Birkmann's Cellophane Bee
Size: 12 mm (female)
9-10 mm (male)
Associated plants at NBC:
Plant Family: Euphorbiaceae
Plant Family: Asteraceae
October & November 2019
This is a female Birkmann's cellophane bee. Species identification of cellophane bees often hinges on such traits as size; geographic location; the color of hairs on a given bee's thorax and head; the narrowness vs. wideness of the basitarsus of the bee’s hind leg; and the appearance of the bands of pale hair on the bee's abdomen.
Note that the hind-leg basitarsus of this female Birkmann's cellophane bee is long and narrow (3 3/4 as long as it is broad). The yellow material on the bee's feet is pollinia (pollen clusters) from flowers. (The basitarsis is the second long segment from the top shown in this picture).
Both males and females of this species may have rust-colored thorax hairs. Other individuals of this species with much paler thorax hairs have appeared at the butterfly center.
A male Birkmann's cellophane bee
A male Birkmann's cellophane bee: All of the hairs on the bee are light-colored.
Alternate view of male bee
A female Birkmann's cellophane bee (Colletes birkmanni)
A male Birkmann's cellophane bee (Colletes birkmanni)
Birkmann's cellophane bee (Colletes birkmanni) is a medium-sized bee with a dark abdomen boldly striped with white hairs. The female bee shown here has thorax hairs that are a light rust color; a face covered with white hairs; and a dark abdomen with bold white stripes. The male bee is much paler: it has exuberant white hairs on its face and thorax and white abdominal stripes.
According to Jack Neff, Director of the Texas Melittological Institute, Birkmann's cellophane bee is common in south Texas. Nonetheless, there has been little written about its nesting behavior or biology. Neff reports that the species is bivoltine -- that is, there are two crops of of the bee each year, with fall and spring generations. Birkmann's cellophane bee is a generalist pollinator commonly found feeding on plants in the family Asteraceae.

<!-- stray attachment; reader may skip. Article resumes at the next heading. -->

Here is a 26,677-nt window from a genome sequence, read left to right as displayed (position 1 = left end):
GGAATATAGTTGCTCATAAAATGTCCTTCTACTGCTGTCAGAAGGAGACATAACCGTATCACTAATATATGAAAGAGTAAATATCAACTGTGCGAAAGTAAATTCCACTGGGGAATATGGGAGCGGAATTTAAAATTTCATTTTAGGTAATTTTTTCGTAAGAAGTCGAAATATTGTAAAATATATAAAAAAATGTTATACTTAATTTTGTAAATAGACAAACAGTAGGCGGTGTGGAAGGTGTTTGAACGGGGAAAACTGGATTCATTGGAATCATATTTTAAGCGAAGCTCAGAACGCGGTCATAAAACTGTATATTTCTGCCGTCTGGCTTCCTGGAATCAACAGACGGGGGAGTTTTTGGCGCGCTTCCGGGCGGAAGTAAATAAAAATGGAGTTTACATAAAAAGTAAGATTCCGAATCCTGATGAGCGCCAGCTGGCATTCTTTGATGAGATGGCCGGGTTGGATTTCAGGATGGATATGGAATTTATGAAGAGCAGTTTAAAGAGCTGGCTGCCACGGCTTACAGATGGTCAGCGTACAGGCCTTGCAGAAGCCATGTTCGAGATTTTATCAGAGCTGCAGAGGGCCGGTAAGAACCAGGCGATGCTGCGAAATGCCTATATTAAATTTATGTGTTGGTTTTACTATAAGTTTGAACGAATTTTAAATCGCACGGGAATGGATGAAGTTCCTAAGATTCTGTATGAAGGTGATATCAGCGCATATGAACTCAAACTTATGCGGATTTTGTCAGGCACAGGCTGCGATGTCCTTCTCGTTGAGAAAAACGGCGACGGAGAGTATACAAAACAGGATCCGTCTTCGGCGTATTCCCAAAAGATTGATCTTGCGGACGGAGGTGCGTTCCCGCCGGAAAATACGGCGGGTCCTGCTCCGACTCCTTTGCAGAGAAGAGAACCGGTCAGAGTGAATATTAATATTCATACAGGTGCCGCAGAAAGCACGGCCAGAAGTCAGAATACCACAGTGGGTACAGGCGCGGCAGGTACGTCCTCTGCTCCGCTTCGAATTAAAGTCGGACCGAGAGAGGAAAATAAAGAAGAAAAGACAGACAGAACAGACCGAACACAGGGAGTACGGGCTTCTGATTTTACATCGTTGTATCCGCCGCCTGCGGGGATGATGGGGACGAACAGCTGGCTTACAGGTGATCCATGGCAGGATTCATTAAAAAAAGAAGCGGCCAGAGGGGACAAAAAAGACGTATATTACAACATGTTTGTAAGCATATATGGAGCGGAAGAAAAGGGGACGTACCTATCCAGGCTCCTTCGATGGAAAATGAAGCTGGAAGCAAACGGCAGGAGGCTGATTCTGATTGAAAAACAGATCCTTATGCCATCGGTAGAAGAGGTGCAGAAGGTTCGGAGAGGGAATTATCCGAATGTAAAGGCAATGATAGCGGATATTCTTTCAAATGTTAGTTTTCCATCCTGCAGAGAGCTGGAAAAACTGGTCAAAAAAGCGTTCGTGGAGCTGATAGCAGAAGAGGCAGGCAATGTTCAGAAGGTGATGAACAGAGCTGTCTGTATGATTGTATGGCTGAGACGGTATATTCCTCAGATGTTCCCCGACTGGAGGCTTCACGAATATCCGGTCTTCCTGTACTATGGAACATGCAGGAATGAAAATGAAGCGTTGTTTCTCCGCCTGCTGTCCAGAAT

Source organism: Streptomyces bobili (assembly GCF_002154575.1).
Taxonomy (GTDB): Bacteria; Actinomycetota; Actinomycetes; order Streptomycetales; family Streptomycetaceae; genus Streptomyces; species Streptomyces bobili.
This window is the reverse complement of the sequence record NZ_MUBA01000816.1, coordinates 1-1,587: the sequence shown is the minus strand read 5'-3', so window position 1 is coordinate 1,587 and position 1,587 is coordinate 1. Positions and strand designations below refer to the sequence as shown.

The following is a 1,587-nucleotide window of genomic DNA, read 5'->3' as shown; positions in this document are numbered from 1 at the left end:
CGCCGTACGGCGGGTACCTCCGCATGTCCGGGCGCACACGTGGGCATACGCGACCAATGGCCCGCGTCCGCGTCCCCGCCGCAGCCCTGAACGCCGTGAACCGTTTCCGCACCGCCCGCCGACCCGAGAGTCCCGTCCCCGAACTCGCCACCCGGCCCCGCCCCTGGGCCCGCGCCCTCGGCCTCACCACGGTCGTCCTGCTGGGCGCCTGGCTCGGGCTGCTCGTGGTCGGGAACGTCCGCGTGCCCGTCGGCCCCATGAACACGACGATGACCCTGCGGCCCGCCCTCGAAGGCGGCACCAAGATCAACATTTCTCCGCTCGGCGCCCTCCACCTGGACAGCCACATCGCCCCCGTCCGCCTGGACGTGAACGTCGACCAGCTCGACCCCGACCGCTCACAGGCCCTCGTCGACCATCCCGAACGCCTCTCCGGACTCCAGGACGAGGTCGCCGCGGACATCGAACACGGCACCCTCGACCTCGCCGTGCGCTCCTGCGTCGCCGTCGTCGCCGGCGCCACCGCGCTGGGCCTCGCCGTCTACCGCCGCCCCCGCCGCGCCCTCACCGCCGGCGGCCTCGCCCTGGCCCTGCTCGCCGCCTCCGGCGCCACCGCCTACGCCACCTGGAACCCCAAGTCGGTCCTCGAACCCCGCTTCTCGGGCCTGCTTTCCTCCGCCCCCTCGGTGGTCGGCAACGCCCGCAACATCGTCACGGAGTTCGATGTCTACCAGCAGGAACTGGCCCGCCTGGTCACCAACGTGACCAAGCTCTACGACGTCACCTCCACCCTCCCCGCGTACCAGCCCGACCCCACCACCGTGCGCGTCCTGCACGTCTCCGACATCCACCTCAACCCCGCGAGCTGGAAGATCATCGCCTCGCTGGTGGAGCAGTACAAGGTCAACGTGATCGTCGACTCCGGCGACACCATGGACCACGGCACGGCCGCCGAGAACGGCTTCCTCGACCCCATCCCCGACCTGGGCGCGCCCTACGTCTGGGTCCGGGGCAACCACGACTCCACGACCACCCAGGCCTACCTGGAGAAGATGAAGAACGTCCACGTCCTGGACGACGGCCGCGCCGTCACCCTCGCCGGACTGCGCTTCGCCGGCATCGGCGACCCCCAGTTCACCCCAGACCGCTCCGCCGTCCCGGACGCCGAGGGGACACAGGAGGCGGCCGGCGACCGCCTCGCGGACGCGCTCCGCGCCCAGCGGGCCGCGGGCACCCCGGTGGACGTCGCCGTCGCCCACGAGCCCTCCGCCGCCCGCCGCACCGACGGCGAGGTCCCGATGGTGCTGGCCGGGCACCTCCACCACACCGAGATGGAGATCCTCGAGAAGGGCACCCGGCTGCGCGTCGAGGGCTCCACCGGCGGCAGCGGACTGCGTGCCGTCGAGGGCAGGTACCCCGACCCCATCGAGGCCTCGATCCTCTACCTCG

The female bee shown here is the single specimen of this species documented at the National Butterfly Center in 2018. The bee was discovered in November of 2018, near an irrigation canal, feeding on woolly croton. In November 2019, both male and female bees were found foraging on seaside goldenrod in the front garden of the National Butterfly Center.
Food plants at NBC:
Plant Family: Solanaceae
When seen: April 2019
Swenk's Cellophane Bee
Size: 11 mm (female)
A female Swenk's cellophane bee (Colletes swenki)
A female Swenk's cellophane bee gathering pollen from purple ground cherry
Purple ground cherry: this low-growing plant has five-petaled flowers about the size of quarters. It belongs to the same family as tomatillo, and like that garden plant, purple ground cherry produces fruit wrapped in papery husks.
Note the the basitarsus of the bee's leg (the second segment below the knee) is neither particularly wide nor particularly narrow. Basitarsis width is a trait that aids in identification of Colletes species.
Face of the female bee
Purple groundcherry (Quincula lobata)
Plants of the family Solanaceae, such as tomatoes, eggplants, peppers, tomatillos and nightshade, require a special form of pollination called "buzz pollination." In such plants' flowers, pollen is packed tightly into the anthers, so that they need to be turned upside down and shaken for the pollen to be released.
Some bees, such as bumblebees and some leafcutters practice "buzz pollination," vibrating their wing muscles in order to shake pollen loose from plant anthers. Swenk's cellophane bees are capable of buzz pollination and thus of pollinating purple ground cherries, which belong to the Solanaceae family.
Only a handful of bee species are documented pollinators of this native Texas plant. Among these are the two very similar cellophane bees, Colletes swenki and (texanus).
Unlike the autumnal Birkman's cellophane bee shown in the previous entry, Swenk's cellophane bees appear at the National Butterfly Center in spring. Swenk's cellophane bees are documented pollinators of spring-blooming mesquite and other pea-family plants.
Texas Cellophane Bee
Colletes texanus texanus
Size: 7-8 mm (male)
9 mm female
Downy Ground Cherry
A male Texas Cellophane bee on physalis
A male Texas cellophane bee.
This is a small Colletes -- it measures approximately 7 mm.